Fig. 2 shows one satisfactory arrangement for a load unit wherein the rolls of paper are disposed in two layers or decks. The rolls 30 to 33 constituting the top deck lie nested in the valleys between rolls 34 to 38, constituting the bottom decks. In this arrangement the roll 36 in the bottom deck may be termed the anchor roll. Here the binders All? and 4|, which constitute the braking members, thread through snubber plates 33, which are secured to the car floor M, and are made into permanent loops by the seal joints t and 45. Preferably each braking member has an anchoring member associated therewith, but since both may be alike, only one needs to be explained. Thus the looped binder-braking member 353 has a flexible anchoring member 50 which has one end secured thereto by the seal joint 5!. From the joint 5| anchoring member 53 extends partly around roll 3|, down between rolls 3| and 32, then almost completely around anchor roll 36, up between rolls 3| and 32, partly around roll 32, and its other end is secured to binder 50 by a seal joint 52. Anchor member 50 serves to limit if it does not absolutely prevent slippage of the binder-anchoring member 40 when the latter is acted upon by the snubber to retard bodily shifting of the load unit. Furthermore, it seems to prevent or limit the jumping of rolls 3| and 32 (i. e., the momentary vertical displacement of these rolls from the rolls therebelow) caused by up and down movements of the car floor and by the tendency of rolls in upper decks to roll up the valleys formed by the rolls of lower decks even when the displacing forces are entirely horizontal. Thus the end rolls 30 and 33 may be effectively held down in place by the downward pull of the binders trained about them but inside rolls of the upper deck, such as rolls 3| and 32, have little if any downward pull normally exerted upon them by the binders 40 and 4 Without anchoring bands, such as herein described, inner rolls of top decks have been known to jump and put such a strain upon'the binders as to break them. The anchoring bands, however, can effectively restrain the inner rolls of the top deck against jumping because through these bands, which are held down by the anchor roll, an effective downward pull can be exerted upon them.
Fig. 3 illustrates a different arrangement for double deck loads. Here the anchor band 60 passes partly around the three rolls 6|, 62 and 63 constituting the upper deck. One end of the anchor band is secured to a binder-braking band 65 at 66 between rolls 6| and'62 and at the other end it is secured to the binder by a joint 61 between rolls 62 and 63. In this arrangement also the anchoring band exerts a restraining effect upon the jumping tendency of the center anchoring roll 62 which otherwise would normally have little, if any, restraint exerted thereon by the load unit binder.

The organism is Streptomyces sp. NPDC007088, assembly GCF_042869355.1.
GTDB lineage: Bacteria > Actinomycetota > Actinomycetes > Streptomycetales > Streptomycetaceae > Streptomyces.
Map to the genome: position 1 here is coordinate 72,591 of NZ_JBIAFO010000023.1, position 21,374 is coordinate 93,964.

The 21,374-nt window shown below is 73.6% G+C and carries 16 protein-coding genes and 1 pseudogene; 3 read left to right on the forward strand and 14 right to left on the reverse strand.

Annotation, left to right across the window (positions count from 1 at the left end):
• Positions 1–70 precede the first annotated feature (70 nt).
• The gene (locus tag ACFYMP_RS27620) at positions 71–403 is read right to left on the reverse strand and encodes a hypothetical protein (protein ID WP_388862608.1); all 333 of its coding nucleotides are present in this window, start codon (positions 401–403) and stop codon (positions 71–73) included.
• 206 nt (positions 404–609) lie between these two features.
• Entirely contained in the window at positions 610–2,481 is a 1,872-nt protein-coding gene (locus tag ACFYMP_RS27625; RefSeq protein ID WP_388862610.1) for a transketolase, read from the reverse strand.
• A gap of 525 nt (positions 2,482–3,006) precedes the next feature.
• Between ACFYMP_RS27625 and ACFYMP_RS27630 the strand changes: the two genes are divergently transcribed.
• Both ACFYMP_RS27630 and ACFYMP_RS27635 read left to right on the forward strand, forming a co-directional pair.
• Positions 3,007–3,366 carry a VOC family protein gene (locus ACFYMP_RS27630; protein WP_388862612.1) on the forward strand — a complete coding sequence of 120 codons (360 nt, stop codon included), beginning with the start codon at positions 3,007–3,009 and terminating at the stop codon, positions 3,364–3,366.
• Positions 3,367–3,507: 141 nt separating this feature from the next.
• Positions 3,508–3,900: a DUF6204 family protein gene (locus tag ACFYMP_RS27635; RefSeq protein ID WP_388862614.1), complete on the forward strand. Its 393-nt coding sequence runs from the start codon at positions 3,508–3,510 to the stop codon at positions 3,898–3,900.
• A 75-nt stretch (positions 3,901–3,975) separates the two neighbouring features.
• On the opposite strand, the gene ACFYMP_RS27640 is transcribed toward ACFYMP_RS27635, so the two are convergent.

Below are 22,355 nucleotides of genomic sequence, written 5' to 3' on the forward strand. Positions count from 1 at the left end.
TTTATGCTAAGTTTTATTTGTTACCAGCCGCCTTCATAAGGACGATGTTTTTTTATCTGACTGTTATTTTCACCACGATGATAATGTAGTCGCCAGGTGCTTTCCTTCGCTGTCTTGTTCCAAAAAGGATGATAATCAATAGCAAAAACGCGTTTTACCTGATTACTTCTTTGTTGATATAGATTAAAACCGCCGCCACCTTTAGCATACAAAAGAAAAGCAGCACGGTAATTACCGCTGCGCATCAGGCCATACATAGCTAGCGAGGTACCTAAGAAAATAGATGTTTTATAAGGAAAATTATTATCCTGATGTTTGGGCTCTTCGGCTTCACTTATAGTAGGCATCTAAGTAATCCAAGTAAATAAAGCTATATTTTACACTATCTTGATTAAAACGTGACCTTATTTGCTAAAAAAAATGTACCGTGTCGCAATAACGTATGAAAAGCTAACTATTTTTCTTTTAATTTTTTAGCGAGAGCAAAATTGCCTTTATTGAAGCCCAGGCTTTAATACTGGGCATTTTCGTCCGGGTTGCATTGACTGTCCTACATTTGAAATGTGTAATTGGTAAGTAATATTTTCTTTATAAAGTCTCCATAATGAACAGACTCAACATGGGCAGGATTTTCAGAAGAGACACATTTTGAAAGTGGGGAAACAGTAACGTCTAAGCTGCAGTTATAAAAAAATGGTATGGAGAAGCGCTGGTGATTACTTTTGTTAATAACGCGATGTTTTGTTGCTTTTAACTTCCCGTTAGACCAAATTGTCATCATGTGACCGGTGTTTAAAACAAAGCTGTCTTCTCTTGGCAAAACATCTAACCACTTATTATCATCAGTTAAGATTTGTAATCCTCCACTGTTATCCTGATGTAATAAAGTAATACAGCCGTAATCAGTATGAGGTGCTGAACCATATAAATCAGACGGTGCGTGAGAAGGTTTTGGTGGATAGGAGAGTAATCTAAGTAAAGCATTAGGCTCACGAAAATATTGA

Of course, it will be readily understood that it is not at all necessary that the load binders serve also as the braking members, although ordinarily it probably will be the better practice to take advantage of the dual function. Thus, if desired, a load unit may be encircled with one or more tensioned flexible members for binding purposes only and by another or others primarily or solely for braking purposes. But in either event the anchoring member or members will be secured to the braking member or members, i. e., to those that are acted upon by snubbing members.
Having thus explained the nature and several typical embodiments of my invention, what I claim and desire to secure by United States Letters Patent is as follows:
1. A load unit for transport in a railway car comprising a group of cylindrical objects lying on their sides, a tensioned flexible metallic braking member encircling the group of objects, snubbing means acting upon the braking member to impede the movement thereof and thereby retard movement of the group of objects, and a flexible metallic anchor member looped about one of the objects and immovably secured to the braking member to limit movement between the braking member and the group of objects.
2. A load unit for transport in a railway car comprising a group of cylindrical objects lying on their sides and nested together in at least two superposed rows, a tensioned flexible metallic braking member encircling the group of objects, snubbing means acting upon the braking member to impede the movements thereof and thereby retard movement of the group of objects, and a flexible metallic anchor member looped about one of the objects in a row remote from the top row and fixedly secured to the braking member to limit movement between the braking member and the group of objects,
3. A load unit for transport in a railway car, of the type consisting of a group of cylindrical objects lying on their sides and encircled by a tensioned flexible metallic braking member 1 which is disposed longitudinally of the car and is acted upon by snubbing means to impede movements of the braking member and thereby retard movement of the unit relative to the car, characterized by a flexible anchor member looped 1 about one of the objects constituting the group and fixedly secured to the braking member to limit relative movement between the group of objects and the braking member.
4. A load unit for transport in a railway car, of the type consisting of a group of cylindrical objects lying on their sides and encircled by a. tensioned flexible metallic bra-king member which is disposed longitudinally of the car and is acted upon by a snubbing means to impede movements of the braking member and thereby to retard movement of the unit relative tothe car, characterized by a flexible anchor member tautly looped about one of the objects constituting the group and fixedly attached at opposite ends to the braking member to limit relative movement between the group of objects and the braking member.
ARCHIE N. PERRY.